If you're interested in taking a formal Utah Bar course to help you prepare for the Utah Bar Exam, Varsity Tutors provides one of the best products in the industry. Utah administers the Uniform Bar Exam (UBE), a two-day written test comprised of the Multistate Bar Examination (MBE), Multistate Essay Examination (MEE), and Multistate Performance Test (MPT). Each section is written by the National Council of Bar Examiners (NCBE), and there are no state-specific additions.
Candidates for Bar admission in the state of Utah also need to pass the Multistate Professional Responsibility Exam (MPRE) with a score of 86 or better. If standardized test prep has never been your thing, taking a Utah Bar prep course allows you to study academic content and test day strategies under the tutelage of a knowledgeable instructor to make it feel less overwhelming. Keep reading to learn more about how we can help you reach for your goals.
What Material Is Typically Covered in A Utah Bar Prep Course?
The UBE covers topics such as the Uniform Commercial Code, Contract Law, Constitutional Law, Torts, and Real Property, so your instructor can concentrate on these areas as well. It's a lot, but your instructor can break it down into more digestible chunks for you. Since there is no state-specific component of the test, you can also focus on general law rather than dividing your time between state and federal-level regulations.
Similarly, your instructor can help you review for the MPRE. The MPRE focuses on the professional conduct expected of those in the legal industry, including client confidentiality and conflicts of interest. Your instructor can create a "safe" learning environment where questions about all of these topics are welcomed, so don't be afraid to ask for assistance if you do not understand something.
Your instructor has a variety of teaching tools at their disposal to help students like you master key concepts. For instance, you can work with flashcards if seeing information makes it easier for you to learn it. If you've always been more of an auditory learner, class discussions can be a great way to get concepts to stick in your mind. You can also study handy memorization techniques if you're having a hard time recalling particular laws.
It is easiest to learn new information when you're actively engaged with the material. Your instructor can try using humor to make dry information more interesting to expedite the learning process. Alternatively, dry material can be related to something else in an effort to make it more interesting.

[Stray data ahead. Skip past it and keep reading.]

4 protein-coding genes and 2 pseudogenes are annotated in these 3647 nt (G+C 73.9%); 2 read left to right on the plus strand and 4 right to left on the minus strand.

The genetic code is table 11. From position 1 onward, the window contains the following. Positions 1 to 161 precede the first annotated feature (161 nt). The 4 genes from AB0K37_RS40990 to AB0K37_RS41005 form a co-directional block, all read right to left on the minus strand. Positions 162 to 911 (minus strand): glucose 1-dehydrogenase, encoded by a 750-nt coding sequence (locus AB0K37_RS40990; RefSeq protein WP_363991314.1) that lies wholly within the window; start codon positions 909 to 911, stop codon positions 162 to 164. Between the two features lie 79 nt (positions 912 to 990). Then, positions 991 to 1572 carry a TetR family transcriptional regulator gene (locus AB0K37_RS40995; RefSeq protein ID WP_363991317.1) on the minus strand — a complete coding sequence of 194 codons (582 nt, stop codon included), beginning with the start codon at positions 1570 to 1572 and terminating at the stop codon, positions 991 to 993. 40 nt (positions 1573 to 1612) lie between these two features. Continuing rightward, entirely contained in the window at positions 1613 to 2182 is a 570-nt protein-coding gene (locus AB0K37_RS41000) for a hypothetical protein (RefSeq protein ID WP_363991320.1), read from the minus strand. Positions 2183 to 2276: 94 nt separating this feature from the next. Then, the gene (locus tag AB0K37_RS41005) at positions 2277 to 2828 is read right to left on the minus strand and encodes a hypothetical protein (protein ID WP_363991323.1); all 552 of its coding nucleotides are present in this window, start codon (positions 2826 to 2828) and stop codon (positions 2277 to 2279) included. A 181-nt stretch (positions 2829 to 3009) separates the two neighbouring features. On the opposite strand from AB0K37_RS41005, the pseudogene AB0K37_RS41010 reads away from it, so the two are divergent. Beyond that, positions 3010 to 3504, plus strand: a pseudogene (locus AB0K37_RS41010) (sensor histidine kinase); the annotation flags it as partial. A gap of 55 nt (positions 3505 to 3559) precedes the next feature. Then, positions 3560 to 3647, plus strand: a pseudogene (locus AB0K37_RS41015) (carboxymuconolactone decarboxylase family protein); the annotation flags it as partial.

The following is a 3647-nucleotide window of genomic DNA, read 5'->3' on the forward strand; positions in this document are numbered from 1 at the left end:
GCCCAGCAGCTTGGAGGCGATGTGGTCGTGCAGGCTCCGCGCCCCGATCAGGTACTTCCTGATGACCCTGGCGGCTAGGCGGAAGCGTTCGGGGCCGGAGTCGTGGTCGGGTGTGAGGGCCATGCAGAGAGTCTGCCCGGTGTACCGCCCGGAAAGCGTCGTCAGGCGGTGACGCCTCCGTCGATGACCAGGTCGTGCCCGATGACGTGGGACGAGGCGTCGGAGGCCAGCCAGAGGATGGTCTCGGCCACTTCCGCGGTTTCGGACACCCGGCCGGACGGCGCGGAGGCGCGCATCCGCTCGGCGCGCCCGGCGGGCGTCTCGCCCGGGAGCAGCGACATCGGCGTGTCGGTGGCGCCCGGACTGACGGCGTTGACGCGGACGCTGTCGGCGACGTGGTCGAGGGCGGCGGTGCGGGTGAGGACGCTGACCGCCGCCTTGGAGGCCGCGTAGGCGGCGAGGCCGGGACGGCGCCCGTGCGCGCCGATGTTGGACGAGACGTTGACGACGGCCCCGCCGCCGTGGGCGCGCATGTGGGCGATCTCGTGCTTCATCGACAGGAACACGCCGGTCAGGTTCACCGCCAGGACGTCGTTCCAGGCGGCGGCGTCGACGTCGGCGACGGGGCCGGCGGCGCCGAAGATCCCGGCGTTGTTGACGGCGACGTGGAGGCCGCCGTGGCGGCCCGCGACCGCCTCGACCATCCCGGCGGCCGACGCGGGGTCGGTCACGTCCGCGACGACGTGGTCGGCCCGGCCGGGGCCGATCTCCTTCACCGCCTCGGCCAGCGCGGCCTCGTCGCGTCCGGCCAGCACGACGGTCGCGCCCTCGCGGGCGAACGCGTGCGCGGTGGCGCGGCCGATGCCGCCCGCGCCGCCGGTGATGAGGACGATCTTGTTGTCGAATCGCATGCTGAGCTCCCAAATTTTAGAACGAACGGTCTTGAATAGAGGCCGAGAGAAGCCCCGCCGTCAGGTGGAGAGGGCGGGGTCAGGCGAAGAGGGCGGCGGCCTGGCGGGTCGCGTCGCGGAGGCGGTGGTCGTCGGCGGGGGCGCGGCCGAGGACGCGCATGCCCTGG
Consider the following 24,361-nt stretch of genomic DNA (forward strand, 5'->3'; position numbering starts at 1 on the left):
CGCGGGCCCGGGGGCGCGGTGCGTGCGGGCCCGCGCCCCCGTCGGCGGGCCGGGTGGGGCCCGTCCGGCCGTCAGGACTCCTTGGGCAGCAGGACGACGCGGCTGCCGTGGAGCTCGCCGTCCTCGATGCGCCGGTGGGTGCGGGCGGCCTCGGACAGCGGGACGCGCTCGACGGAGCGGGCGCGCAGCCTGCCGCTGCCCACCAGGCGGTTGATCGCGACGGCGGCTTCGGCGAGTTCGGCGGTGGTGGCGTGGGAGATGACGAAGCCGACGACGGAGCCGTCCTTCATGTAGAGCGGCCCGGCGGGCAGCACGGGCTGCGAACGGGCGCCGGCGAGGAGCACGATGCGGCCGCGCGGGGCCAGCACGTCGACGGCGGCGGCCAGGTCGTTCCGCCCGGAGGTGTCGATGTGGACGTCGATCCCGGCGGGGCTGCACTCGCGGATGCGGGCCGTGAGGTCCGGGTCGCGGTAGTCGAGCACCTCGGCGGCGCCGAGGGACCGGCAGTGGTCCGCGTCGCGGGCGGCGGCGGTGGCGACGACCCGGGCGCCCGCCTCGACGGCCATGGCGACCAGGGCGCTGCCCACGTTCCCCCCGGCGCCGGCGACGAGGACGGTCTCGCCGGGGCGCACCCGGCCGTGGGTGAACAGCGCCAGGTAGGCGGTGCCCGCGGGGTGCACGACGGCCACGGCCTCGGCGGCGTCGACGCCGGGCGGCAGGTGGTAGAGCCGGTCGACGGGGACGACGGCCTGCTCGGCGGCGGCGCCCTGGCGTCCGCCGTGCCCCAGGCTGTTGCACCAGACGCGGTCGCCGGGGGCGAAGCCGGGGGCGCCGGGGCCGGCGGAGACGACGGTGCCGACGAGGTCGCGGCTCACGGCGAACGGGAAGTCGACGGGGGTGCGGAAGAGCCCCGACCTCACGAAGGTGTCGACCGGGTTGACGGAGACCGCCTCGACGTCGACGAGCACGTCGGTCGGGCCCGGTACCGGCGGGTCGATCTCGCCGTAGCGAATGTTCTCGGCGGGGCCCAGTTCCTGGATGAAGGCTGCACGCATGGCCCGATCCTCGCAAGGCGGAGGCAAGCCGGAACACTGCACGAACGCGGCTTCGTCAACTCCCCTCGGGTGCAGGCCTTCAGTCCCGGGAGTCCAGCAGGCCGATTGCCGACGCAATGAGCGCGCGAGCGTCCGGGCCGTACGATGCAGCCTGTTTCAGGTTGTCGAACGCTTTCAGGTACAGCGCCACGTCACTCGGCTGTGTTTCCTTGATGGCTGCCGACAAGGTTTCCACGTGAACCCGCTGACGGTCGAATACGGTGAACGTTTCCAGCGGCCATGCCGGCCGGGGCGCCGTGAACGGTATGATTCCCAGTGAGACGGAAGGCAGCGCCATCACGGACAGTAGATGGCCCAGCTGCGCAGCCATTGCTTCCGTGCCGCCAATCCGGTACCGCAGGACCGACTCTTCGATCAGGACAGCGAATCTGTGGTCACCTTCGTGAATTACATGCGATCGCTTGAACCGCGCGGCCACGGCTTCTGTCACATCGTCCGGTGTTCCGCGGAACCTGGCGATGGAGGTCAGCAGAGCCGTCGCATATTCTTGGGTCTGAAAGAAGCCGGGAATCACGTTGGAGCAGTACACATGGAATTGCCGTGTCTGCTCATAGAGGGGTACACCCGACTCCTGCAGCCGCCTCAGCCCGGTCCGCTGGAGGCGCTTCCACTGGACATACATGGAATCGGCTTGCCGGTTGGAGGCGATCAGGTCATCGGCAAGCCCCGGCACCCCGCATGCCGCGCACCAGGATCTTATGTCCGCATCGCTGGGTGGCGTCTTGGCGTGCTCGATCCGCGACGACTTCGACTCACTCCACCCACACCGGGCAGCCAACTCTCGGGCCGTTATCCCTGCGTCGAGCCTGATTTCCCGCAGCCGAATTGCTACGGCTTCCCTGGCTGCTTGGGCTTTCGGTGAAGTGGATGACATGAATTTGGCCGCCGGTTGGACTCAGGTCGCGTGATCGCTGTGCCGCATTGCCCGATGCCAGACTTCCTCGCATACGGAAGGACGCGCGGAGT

Unlike competing Utah Bar prep course products that consist of nothing more than prerecorded lectures and video clips, all of our products involve 100-percent live instruction. There is no set curriculum, allowing your instructor to cater each session to the needs of those in the course. If you already understand trusts and estates, your instructor can start talking about something else. Lively classroom discussions can also expose you to a variety of interpretations of a given law, giving you a more balanced viewpoint. In contrast, videos say the same thing repeatedly whether their audience finds the information helpful or not.
Can My Utah Bar Course Instructor Cover Test-Specific Stratagems I Can Use on Test Day?
Since every component of the UBE has a different structure, it makes sense to think of your preparation as studying for four different exams. The MEE consists of six essay questions in one three-hour testing session. It can be tough to compose six essays in such a limited time frame, so your instructor can show you how to outline your work if you aren't already in the habit of doing so. An outline is like a convenient reference point for all of the details you want to include, giving you something to look at if you're unsure what to say next. Cohesion and brevity are also important on the MEE, and working from an outline helps you present your case logically and succinctly.
The MPT is basically a practical exam where you have three hours to accomplish two tasks a new lawyer would be expected to be able to handle. Some of the things you might be asked to do include crafting a closing argument, reviewing the evidence in a criminal case, and composing a memo to a colleague. Case-specific information is provided to you in a "File," while pertinent legal codes can be found in the "Library." As such, there is no rote memorization required on this portion of the test.